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Major insurance changes now in effect for those badly-hurt in Michigan car crashes

With less cars on the road due to virus, group wants insurance companies to give drivers a break
Posted at 6:46 AM, Jul 02, 2021

A massive change in Michigan's new car insurance law goes into effect on Friday.

The change means people who were badly hurt in car accidents could have to start paying the price for Michigan's auto insurance reform.

As part of the revised law, crash victims who need long-term care are subject to a 45% cut in insurance payments.

Lawmakers agreed to this move in an effort to help lower premiums.

New legislation sent to the governor creates a $25 million fund that would allow rehab facilities and in-home care providers to apply for aid, but caregivers say that would fall short of covering the losses.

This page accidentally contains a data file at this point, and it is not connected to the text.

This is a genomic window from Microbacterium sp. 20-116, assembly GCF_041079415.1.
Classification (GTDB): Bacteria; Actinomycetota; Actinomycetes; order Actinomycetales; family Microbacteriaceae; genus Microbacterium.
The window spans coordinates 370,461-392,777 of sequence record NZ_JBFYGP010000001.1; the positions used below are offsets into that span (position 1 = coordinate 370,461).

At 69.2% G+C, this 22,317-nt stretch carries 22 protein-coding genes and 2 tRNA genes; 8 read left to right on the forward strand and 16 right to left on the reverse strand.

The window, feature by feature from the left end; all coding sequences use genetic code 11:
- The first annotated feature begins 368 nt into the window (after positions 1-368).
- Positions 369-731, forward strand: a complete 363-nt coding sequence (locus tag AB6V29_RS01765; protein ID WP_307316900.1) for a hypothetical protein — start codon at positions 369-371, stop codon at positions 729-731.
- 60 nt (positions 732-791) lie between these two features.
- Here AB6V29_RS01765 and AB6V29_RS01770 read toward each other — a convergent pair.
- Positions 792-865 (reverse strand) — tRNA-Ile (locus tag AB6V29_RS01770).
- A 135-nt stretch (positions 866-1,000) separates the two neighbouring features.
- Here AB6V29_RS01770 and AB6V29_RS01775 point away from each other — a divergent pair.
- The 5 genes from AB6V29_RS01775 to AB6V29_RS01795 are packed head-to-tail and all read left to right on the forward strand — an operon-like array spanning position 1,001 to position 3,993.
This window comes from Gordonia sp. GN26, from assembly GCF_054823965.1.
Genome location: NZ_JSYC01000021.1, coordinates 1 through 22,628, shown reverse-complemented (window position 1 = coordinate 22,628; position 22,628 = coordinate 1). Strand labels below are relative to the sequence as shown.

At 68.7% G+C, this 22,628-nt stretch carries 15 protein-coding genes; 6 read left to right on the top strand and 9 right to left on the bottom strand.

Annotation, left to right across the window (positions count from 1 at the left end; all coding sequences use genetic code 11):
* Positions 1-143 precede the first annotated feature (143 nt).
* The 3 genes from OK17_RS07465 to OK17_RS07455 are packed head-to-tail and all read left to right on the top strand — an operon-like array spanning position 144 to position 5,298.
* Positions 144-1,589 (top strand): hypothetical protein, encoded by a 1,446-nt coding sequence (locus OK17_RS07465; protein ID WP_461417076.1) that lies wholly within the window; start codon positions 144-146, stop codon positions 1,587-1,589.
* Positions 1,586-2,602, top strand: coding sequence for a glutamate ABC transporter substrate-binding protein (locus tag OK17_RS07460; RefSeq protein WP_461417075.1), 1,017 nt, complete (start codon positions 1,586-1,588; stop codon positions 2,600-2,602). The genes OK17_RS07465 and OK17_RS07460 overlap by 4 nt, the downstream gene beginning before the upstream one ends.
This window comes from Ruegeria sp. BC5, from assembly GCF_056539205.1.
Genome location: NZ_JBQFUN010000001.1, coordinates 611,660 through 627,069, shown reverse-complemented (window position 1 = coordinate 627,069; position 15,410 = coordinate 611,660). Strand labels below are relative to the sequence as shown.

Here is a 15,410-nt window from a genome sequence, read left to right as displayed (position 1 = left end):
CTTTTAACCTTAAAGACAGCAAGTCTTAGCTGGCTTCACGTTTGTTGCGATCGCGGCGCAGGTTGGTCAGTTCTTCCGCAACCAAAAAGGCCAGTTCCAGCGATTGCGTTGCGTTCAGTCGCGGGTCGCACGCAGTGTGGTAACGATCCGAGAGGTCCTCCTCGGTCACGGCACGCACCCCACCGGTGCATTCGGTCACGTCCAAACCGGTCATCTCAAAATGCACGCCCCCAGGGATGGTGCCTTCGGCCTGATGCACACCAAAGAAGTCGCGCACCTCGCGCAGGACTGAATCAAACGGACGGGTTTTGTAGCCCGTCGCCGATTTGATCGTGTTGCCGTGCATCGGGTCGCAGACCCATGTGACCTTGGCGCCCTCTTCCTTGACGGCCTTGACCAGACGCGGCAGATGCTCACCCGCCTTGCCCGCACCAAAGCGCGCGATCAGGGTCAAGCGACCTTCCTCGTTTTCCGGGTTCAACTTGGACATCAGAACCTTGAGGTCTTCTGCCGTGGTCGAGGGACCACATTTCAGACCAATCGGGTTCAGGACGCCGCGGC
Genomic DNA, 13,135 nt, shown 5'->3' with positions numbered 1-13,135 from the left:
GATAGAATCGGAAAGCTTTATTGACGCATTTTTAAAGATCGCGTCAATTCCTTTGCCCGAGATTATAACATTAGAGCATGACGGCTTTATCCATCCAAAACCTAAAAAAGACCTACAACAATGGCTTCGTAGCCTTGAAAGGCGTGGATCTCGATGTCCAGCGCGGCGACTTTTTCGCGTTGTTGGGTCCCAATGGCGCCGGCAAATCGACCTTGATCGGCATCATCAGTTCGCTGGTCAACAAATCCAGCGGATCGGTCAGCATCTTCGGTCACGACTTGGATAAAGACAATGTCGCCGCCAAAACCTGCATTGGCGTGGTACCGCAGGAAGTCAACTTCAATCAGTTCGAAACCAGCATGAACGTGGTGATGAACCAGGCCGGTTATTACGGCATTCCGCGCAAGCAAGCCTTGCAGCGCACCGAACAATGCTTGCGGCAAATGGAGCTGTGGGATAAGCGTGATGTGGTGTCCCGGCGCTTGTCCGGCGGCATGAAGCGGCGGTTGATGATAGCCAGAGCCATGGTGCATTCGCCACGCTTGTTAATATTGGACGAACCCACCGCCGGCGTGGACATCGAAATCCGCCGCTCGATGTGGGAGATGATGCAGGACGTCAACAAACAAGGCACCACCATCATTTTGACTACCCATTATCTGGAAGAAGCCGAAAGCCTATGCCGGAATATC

In 2019, lawmakers responded to Michigan’s highest-in-the nation auto insurance premiums by passing legislation giving drivers the option to choose their level of personal injury protection, replacing the state requirement that drivers buy unlimited lifetime coverage. The overhaul also scaled back reimbursements for health providers that treat accident victims and can bill auto insurers much more for the same services than is paid by employer plans or government insurance.

More than 6,000 patients will lose care if the fee schedule isn’t changed, according to a survey of more than 110 post-acute care facilities commissioned by the Michigan Brain Injury Provider Council. The survey also said 90% of facilities expect a total of about 4,000 jobs lost.